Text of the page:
Reclaiming my time

By House of Representatives photographic studio -, Public Domain,

Rep. Maxine Waters



Amidst the campaign slogans, the fake narratives, the pot shots and bold lies are the truth.  Can you find it?  Are you looking?

Political seasons are infamous for casting a “spell” over communities, causing the union of unlikely allies and the division of longtime partnerships. Trust is often times broken, leaving irreparable damage well after the Election Day results are announced. Can minority communities, specifically racially labeled black communities, afford this price within itself?

It is easy to become mesmerized by the “excitement” of rooting for a candidate, an individual many times “blessed” by that person’s associated political party. In many ways, society teaches its citizens that cheering for teams is the American way.

As “fans,” we do not hesitate in interpreting “referee” calls in whatever fashion beneficial to our sides.  Emotion and money are the controlling forces that occasionally lead to injury for individuals who dare to cheer for “the other side.”

Sporting events are supposed to be fun escapes to the stresses of the world, right? They are no big deal until those same win-at-all-cost behaviors stray into episodes such as police brutality or sexual harassment or unequal pay or political propaganda and you find yourself on “the other side.”  Everyone is linked to something that is or has been on “the other side.”  Some find security in assimilation.  Others are not as “lucky.”

Political parties are interesting creations in that they were not created with the membership of most people in mind, yet many people have integrated into its systems and behaviors of hatred for those on “the other side.”

Most people have not read and do not understand party platforms. Many of those who have do not agree with party agendas in their entirety. Still, those in racially labeled black communities struggle to hear its leading concerns addressed explicitly with them in mind even though black women have high voting rates–at times higher than any other racial or ethnic group nationwide–and the black vote has decided numerous elections.

Meet the U. S. Representative for California’s 43rd congressional district Maxine Waters.  Waters is a member and the former chair of the Congressional Black Caucus.  She is the most senior of the current 12 black women serving in the United States Congress. Recently Waters illustrated how to not lose focus in the midst of societal-approved “escapes.”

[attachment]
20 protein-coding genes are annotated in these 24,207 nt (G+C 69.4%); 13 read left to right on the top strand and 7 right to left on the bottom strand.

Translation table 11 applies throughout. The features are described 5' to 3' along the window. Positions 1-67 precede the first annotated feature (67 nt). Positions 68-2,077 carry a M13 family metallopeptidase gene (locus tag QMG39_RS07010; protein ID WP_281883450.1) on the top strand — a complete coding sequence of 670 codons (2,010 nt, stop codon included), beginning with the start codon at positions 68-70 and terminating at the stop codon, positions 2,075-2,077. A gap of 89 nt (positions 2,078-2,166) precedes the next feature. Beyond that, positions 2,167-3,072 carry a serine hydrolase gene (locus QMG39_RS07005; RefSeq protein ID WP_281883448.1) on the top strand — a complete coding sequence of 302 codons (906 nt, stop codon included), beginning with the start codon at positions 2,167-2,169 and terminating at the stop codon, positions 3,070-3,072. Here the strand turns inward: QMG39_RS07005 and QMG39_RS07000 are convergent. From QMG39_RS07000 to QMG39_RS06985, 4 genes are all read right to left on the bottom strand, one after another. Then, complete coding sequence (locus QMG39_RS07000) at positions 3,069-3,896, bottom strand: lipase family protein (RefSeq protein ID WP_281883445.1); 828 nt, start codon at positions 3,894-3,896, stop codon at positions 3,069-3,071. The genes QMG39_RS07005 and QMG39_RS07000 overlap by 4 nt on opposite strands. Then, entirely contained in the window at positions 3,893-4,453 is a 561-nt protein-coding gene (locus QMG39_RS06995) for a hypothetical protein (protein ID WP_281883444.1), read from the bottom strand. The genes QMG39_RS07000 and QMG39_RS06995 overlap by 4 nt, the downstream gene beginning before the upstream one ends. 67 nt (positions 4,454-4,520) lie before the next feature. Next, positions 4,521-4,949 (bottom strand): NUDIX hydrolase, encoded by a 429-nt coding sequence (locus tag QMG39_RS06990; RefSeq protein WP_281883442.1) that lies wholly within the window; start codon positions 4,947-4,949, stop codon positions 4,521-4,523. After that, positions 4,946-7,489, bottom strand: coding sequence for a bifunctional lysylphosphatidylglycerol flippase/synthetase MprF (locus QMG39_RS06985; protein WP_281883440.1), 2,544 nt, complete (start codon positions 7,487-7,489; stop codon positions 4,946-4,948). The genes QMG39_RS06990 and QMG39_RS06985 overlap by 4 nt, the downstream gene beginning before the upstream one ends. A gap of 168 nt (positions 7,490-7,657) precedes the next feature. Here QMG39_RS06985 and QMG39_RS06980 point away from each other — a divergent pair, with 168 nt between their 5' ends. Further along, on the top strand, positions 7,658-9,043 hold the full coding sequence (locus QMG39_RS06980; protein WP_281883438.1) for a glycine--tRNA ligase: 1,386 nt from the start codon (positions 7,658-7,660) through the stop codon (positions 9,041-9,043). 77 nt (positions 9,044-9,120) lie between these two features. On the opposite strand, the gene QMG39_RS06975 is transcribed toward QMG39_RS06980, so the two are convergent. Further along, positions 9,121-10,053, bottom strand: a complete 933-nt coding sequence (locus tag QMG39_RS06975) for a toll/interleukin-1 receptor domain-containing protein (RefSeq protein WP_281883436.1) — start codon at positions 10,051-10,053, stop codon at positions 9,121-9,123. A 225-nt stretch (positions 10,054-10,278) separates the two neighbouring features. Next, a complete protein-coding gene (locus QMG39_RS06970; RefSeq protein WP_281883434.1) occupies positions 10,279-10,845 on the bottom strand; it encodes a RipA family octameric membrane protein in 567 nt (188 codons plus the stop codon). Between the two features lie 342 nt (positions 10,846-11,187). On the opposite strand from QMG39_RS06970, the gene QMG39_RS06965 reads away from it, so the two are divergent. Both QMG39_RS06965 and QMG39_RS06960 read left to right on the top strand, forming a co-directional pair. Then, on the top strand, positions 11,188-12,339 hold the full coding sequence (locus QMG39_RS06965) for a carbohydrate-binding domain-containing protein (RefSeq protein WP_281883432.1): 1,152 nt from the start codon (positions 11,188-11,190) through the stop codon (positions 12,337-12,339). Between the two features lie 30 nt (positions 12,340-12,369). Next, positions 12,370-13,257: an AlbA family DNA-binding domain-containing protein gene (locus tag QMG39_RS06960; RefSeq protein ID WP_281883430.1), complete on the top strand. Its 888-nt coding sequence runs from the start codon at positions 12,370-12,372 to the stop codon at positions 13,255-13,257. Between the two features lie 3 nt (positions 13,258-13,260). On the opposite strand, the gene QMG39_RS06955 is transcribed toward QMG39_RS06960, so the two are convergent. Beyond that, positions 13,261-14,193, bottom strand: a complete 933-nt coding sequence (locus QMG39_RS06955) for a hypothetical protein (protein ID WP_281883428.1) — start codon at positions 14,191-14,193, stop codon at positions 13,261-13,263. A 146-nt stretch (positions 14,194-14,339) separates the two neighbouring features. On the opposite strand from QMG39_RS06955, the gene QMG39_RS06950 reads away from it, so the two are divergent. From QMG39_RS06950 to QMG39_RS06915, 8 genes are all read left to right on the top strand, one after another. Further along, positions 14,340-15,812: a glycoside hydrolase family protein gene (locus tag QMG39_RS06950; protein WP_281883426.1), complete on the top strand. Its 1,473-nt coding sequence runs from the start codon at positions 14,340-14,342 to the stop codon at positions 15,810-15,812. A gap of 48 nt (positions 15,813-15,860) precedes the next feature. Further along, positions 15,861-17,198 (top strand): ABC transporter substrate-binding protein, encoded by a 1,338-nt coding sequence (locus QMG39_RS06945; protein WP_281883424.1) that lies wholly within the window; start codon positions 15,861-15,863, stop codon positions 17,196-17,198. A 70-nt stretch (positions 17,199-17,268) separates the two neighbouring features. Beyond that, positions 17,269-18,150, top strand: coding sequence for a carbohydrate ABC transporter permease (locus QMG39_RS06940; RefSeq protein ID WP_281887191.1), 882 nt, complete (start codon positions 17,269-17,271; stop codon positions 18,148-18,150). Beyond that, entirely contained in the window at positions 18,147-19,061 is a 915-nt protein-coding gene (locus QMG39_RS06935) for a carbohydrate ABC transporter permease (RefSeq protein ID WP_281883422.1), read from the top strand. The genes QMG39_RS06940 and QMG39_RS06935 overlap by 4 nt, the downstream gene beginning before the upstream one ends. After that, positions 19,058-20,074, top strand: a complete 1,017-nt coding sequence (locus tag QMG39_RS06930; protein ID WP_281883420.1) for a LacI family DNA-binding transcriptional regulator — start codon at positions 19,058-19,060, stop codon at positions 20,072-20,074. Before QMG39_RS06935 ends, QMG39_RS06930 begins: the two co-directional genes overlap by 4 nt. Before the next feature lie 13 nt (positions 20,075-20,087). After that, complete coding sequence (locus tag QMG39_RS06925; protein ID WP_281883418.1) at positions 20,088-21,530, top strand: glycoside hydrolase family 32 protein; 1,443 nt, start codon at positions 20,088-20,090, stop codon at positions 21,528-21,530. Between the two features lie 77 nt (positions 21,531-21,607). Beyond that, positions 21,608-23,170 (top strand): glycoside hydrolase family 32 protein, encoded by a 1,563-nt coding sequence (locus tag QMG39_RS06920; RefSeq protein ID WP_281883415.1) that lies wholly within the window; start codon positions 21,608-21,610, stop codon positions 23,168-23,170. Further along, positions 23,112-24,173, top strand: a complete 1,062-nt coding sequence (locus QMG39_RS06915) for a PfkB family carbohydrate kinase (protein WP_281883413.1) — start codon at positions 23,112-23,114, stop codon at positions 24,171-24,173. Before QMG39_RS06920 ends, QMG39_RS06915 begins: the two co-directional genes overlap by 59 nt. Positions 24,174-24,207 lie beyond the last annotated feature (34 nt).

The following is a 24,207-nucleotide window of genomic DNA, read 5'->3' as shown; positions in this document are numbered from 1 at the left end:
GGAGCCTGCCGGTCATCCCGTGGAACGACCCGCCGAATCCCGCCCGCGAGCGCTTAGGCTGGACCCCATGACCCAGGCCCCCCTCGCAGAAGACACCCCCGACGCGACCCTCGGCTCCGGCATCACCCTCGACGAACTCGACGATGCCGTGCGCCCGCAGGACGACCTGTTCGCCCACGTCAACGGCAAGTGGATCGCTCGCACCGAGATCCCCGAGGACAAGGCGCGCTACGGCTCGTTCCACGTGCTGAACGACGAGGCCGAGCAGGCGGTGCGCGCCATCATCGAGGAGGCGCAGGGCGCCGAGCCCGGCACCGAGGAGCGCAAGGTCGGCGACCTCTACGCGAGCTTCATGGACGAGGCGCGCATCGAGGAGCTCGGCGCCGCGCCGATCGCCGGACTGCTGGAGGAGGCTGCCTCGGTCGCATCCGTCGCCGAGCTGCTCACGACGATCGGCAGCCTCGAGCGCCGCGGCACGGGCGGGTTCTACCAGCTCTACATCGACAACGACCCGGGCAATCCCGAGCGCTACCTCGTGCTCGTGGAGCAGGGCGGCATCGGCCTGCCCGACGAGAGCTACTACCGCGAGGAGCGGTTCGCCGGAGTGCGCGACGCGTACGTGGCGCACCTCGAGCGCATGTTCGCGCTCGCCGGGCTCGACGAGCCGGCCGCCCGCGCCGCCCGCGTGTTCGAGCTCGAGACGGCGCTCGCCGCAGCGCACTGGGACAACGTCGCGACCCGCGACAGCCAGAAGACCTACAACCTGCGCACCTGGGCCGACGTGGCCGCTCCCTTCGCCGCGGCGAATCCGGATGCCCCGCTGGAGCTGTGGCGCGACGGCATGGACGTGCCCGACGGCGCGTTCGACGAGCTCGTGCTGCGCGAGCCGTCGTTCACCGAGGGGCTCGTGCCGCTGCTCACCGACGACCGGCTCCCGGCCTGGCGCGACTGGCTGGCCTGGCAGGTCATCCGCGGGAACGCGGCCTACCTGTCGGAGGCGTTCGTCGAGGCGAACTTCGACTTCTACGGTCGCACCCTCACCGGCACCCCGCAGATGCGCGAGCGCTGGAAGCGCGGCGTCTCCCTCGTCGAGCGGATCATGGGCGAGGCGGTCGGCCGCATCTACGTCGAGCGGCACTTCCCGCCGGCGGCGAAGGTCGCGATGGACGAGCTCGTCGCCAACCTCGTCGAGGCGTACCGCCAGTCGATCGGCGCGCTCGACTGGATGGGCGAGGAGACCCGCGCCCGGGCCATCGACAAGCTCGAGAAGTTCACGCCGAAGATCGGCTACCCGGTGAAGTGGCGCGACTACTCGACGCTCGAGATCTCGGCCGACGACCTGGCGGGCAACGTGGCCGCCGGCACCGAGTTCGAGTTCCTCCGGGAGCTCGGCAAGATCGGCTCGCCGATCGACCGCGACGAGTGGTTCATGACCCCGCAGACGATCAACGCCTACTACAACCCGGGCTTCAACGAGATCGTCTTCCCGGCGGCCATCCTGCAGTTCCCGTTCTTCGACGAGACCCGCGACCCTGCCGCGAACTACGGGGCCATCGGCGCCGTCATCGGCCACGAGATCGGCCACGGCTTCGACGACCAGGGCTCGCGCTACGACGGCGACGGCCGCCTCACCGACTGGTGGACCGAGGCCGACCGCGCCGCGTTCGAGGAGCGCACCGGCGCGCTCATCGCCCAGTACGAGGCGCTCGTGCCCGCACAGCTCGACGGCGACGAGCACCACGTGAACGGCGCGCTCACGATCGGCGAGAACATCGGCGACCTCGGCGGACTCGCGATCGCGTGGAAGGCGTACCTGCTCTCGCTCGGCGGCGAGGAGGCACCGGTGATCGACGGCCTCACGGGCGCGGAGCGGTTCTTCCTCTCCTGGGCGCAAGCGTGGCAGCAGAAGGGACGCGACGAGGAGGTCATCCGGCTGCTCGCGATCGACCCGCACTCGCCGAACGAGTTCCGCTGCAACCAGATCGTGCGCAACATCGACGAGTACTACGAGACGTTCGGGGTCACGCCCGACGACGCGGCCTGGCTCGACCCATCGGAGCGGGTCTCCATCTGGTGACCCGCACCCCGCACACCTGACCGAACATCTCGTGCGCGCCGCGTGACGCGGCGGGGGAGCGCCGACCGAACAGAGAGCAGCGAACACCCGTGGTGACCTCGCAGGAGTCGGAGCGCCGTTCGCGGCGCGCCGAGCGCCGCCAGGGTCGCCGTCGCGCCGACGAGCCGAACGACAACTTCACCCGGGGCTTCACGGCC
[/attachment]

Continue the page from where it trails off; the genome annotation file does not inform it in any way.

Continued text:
Steve Mnuchin, the Secretary of the Treasury, was testifying before the House Financial Services Committee of which Waters is the ranking committee member.  After confirming from Mnuchin that he was in fact familiar with a May 23 letter she and several Democratic committee members sent to him, Waters wanted to know why she had not received a response.

Could the failure to respond be related to her gender?  Could it have been related to her race?  Could it have been related to her political party affiliation?  Could it have been related to any combination or all of the above?  Possibly.

Wanting to know why, Waters stated, “Given your department’s statement that the agency takes responsiveness to congressional requests very seriously…is there some reason why I did not get a response to the letter I sent May 23?”

Mnuchin attempted to waste Waters time—-literally—-with kind words, appearances of confusion, and challenges, but Waters was not distracted. His numerous attempts to consume her time for questioning were met with an unwavering, repetitious rejoinder of, “Reclaiming my time!”

Eventually, Waters reminded Mnuchin, “What he (meaning the chairman) failed to tell you was when you are on my time, I can reclaim it.”

What if minority community members were purposeful in their points of inquiry regarding their interests–- collectively and individually–-as Waters?  What if their focus was as steadfast as hers when temptations to distract from obtaining equity, equality, and advancement arose?  What if they displayed bold behavior to keep the main thing the main thing, even when they are the only one(s) doing it?  What if such strength made the world better for everyone?

Is it time to reclaim your time?

Keisha Bell is an attorney, author, and public servant.

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